As much as, that probably would've helped, I seemed to make out just fine, pounding them into the ground. A tip though; is to water the soil a bit, as it loosens up the dirt, making it easier for you to drive the stakes deep into the ground. The space in between each stake should be at least afoot. If they are too spread out, the wattle branches will be loose, and won't hold up, after they've dried.

Now, just alternate in and out with the branches as you stack them, pushing down, as you go, so the weave is tight. When you run out of wattle branch, overlap just a little with the previous branch. The great thing about this project is that is is free, and there isn't a hard set of rules. You can be as open and as happy as you'd like with your wattle design.

Do you like a wattle fence, and do you feel up for the challenge? I'd love to hear all about it.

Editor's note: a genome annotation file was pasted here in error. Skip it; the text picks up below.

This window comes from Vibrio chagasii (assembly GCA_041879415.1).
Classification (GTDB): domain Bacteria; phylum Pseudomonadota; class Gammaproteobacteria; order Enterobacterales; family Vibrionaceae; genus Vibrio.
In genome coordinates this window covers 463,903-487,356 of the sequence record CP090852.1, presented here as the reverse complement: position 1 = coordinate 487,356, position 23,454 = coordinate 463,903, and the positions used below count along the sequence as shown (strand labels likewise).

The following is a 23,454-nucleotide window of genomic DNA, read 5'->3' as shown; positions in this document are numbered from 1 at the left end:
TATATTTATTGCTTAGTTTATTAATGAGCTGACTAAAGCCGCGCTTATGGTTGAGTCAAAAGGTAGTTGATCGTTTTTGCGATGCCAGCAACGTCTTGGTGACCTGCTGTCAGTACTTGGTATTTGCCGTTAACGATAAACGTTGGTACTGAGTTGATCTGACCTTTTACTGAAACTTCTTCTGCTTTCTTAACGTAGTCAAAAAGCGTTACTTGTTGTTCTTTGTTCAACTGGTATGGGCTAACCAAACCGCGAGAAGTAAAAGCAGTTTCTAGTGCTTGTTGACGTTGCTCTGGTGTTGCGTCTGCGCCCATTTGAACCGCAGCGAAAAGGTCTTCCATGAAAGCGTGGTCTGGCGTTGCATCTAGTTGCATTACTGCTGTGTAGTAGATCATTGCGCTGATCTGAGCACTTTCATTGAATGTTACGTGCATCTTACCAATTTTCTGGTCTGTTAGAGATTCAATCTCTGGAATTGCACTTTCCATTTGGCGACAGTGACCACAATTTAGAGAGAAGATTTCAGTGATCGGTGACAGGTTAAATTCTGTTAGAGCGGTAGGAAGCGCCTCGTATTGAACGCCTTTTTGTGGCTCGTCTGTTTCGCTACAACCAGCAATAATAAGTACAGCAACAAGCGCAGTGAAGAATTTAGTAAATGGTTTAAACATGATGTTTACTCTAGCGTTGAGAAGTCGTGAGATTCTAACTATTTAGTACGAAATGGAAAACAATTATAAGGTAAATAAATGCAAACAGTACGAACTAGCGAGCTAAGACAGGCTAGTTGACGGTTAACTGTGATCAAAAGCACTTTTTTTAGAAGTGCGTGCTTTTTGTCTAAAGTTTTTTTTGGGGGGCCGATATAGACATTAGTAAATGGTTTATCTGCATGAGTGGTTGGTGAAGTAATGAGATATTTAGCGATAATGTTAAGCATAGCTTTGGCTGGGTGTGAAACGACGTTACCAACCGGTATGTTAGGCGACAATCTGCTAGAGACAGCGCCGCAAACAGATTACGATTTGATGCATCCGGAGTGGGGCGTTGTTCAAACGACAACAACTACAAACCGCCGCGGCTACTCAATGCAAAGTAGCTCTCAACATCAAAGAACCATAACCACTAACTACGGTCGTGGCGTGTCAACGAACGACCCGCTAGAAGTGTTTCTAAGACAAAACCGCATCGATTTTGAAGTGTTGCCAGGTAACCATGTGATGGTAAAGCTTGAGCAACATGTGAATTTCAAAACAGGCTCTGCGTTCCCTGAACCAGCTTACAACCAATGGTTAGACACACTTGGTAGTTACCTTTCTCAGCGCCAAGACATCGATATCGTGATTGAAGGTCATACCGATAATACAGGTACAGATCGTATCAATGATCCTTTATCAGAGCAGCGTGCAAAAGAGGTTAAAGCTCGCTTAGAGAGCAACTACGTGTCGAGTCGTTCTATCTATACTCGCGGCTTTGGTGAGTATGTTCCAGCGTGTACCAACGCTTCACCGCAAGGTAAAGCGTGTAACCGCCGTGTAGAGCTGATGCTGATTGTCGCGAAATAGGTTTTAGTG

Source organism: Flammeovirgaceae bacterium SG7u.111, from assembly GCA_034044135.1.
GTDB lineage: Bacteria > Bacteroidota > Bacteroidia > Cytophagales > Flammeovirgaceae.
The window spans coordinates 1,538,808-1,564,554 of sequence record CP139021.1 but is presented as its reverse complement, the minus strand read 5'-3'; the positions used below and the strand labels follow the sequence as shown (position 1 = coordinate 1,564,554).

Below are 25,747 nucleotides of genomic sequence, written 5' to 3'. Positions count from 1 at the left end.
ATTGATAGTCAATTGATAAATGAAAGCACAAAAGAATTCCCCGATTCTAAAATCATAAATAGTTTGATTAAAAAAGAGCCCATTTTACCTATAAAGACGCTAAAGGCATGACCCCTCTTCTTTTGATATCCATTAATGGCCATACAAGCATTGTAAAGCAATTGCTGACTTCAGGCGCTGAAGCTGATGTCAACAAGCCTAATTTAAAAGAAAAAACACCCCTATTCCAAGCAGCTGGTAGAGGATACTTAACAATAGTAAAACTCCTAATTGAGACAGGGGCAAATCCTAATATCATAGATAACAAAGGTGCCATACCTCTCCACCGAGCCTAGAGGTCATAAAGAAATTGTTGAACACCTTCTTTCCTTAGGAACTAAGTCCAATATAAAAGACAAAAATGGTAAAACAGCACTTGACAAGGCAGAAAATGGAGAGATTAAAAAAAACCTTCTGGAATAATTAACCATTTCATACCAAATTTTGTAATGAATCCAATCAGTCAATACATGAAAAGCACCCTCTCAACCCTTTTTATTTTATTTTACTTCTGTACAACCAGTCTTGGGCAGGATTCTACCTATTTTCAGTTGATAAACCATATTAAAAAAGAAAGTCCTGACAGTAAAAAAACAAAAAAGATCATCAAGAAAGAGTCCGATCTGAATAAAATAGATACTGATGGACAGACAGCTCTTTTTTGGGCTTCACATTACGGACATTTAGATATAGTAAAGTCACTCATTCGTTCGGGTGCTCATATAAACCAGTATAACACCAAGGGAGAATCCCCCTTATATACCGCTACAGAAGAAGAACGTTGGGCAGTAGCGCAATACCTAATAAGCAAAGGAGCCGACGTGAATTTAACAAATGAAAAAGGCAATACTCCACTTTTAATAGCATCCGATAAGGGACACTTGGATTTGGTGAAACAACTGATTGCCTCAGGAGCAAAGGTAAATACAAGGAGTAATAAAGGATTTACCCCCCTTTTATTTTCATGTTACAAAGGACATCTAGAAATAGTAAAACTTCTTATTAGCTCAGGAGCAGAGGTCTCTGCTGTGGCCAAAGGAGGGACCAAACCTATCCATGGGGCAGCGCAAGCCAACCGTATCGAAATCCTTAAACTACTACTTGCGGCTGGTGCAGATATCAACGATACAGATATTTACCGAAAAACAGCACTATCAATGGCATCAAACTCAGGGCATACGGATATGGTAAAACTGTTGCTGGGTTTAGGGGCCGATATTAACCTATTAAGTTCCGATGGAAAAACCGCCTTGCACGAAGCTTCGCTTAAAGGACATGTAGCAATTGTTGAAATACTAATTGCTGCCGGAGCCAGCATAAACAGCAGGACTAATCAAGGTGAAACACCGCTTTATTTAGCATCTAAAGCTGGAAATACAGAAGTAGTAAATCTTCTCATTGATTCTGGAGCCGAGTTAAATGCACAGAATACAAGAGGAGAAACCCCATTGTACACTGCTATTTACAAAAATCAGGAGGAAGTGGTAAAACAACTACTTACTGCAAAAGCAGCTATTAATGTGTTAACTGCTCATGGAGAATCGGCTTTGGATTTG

Most affably yours til my next swim, Raquelxxx


  1. They are the perfect solution to many garden issues and add a subtle line for the eye to follow.

    1. I, soooo, agree with you... Now, I want to make them everywhere.. heehee

  2. Thanks! I have been debating wattle from crepe myrtle (in the south) and my neighbors just cut theirs!

  3. Remember-Each time you end the fence, you must install an end or termination bar. A four foot fence requires at least three clamps per bar. If your fence is in excess of 4 feet, you may want to install a top rail to keep the fabric from bending or bowing between posts. New Orleans fence